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Math Help - Finding Trig functions using the Triangle Method (due tommorow)

  1. #1
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    Finding Trig functions using the Triangle Method (due tommorow)

    Problem:
    sec(tan^-1(-2))

    That -1 is suppose to represent the inverse. Basically, I've narrowed things down the 4th quadrant (ASTC), and I've reduced the problem down to:

    tan(theta)=-2

    Alright, we also have Opposite over Adjacent as well (TOA), so therefore what would we be working with to create the formula (Pythagorean Theorem) needed to solve the question? Or to make things more precise, how exactly would this triangle and equation look if everything were to be plugged in correctly given the details I have gathered about the problem? Furthermore, what roll is the secant function going to play when I finally solve the inside of the inverse tangent function?

    And finally, what is the difference between what is being asked of the problems... one is asking for the exact evaluation, while the other is asking for an identity. Our professor hasn't gotten much into depth of any of this stuff, but I got a worksheet due tomorrow on it, so I'm kind of on my own here. And I also apologize if I'm not clear at all on my explanations, as I'm extremely tired as I type this. I probably should used some more mathematical terminology, but my mind is so worn-out right now it's a pretty rough thing to come by.
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  2. #2
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    sec[arctan(-2)]

    sec is a trig function.

    arctan(-2) is an angle, believe it or not. Let as call it theta.
    It is an angle whose tan function value is -2 ........a negative value.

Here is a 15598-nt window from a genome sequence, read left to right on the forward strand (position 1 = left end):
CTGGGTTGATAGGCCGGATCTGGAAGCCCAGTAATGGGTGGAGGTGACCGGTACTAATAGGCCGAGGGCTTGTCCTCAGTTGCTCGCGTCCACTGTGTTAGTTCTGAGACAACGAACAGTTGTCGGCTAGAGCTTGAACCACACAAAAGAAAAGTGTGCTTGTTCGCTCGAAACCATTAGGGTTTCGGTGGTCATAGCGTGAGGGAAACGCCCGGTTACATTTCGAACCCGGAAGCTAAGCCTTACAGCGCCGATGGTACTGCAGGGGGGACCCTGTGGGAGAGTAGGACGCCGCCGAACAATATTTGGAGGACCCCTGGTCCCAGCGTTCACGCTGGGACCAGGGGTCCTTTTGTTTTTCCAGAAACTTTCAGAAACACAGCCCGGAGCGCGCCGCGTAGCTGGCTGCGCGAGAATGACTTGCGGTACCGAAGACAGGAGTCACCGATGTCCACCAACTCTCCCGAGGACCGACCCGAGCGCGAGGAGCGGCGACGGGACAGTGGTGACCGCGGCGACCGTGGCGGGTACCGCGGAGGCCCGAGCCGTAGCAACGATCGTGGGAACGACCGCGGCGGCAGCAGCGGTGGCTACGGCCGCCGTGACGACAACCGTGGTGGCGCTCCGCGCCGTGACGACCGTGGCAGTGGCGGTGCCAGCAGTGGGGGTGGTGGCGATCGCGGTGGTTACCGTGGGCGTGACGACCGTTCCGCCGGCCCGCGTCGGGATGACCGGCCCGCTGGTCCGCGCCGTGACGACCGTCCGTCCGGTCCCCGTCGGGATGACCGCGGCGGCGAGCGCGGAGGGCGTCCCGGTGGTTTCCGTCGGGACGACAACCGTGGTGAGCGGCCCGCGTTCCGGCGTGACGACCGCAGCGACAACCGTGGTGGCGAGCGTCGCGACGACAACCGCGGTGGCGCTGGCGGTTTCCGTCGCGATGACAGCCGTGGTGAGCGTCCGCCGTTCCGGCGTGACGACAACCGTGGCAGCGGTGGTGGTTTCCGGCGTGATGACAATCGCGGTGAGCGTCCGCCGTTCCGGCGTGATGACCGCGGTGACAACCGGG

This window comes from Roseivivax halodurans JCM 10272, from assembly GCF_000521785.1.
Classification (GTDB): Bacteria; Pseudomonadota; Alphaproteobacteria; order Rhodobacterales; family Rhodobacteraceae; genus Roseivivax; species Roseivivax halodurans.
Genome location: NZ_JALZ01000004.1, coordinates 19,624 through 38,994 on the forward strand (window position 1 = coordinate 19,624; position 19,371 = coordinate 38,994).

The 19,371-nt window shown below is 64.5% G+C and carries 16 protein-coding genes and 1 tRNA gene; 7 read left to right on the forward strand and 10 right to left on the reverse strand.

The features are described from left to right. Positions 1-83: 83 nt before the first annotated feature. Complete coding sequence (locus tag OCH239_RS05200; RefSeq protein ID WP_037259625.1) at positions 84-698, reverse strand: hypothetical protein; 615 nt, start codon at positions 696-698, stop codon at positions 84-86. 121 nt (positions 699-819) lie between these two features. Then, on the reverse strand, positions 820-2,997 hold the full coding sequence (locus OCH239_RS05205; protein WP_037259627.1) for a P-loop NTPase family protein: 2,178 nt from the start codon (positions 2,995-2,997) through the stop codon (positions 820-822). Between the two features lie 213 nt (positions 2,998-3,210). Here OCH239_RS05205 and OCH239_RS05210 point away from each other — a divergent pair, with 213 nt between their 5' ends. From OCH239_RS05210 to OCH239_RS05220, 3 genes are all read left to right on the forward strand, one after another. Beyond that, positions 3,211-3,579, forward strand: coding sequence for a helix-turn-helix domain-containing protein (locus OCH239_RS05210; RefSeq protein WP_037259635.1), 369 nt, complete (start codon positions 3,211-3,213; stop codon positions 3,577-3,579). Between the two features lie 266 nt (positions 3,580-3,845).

Tangent is negative in the 2nd and 4th quadrant, so arctan(-2), or theta, is in the 2nd or 4th quadrant.

    In the 2nd quadrant, the opp side is positive, while the adj side is negative.
    so, tan(theta) = -2 = (2) / (-1).
    Meaning, the opp is 2, and the adj is -1.

    You are asked to find sec(theta).
    Sec = hyp / adj
    You don't know the hypotenuse. So you solve for it by using the Pythagorean theorem.
    (hyp)^2 = (opp)^2 +(adj)^2
    (hyp)^2 = (2)^2 +(-1)^2 = 5
    hyp = sqrt(5) -------------hyp is always positive.
    So,
    sec(theta) = sec[arctan(-2)] = sqrt(5) / (-1) = -sqrt(5) ------answer, in the 2nd quadrant.

    ---------------------
    EDIT:
    Ooppsss, you want the theta in the 4th quadrant?

    Then, opp is negative , while adj is positive
    tan(theta) = -2 = (-2)/1

    hyp = sqrt(5) .........always positive

    So,
    sec(theta) = sec[arctan(-2)] = hyp/adj = sqrt(5) / 1 = sqrt(5) .........answer, in the 4th quadrant.
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  3. #3
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    Quote Originally Posted by ticbol View Post
    sec[arctan(-2)]

    sec is a trig function.

    arctan(-2) is an angle, believe it or not.
    Let as call it theta.
    It is an angle whose tan function value is -2 ........a negative value.
    Tangent is negative in the 2nd and 4th quadrant, so arctan(-2), or theta, is in the 2nd or 4th quadrant.

    In the 2nd quadrant, the opp side is positive, while the adj side is negative.
    so, tan(theta) = -2 = (2) / (-1).
    Meaning, the opp is 2, and the adj is -1.

    You are asked to find sec(theta).
    Sec = hyp / adj
    You don't know the hypotenuse. So you solve for it by using the Pythagorean theorem.
    (hyp)^2 = (opp)^2 +(adj)^2
    (hyp)^2 = (2)^2 +(-1)^2 = 5
    hyp = sqrt(5) -------------hyp is always positive.
    So,
    sec(theta) = sec[arctan(-2)] = sqrt(5) / (-1) = -sqrt(5) ------answer, in the 2nd quadrant.
    That in particular cleared up a lot. Thanks for your help!
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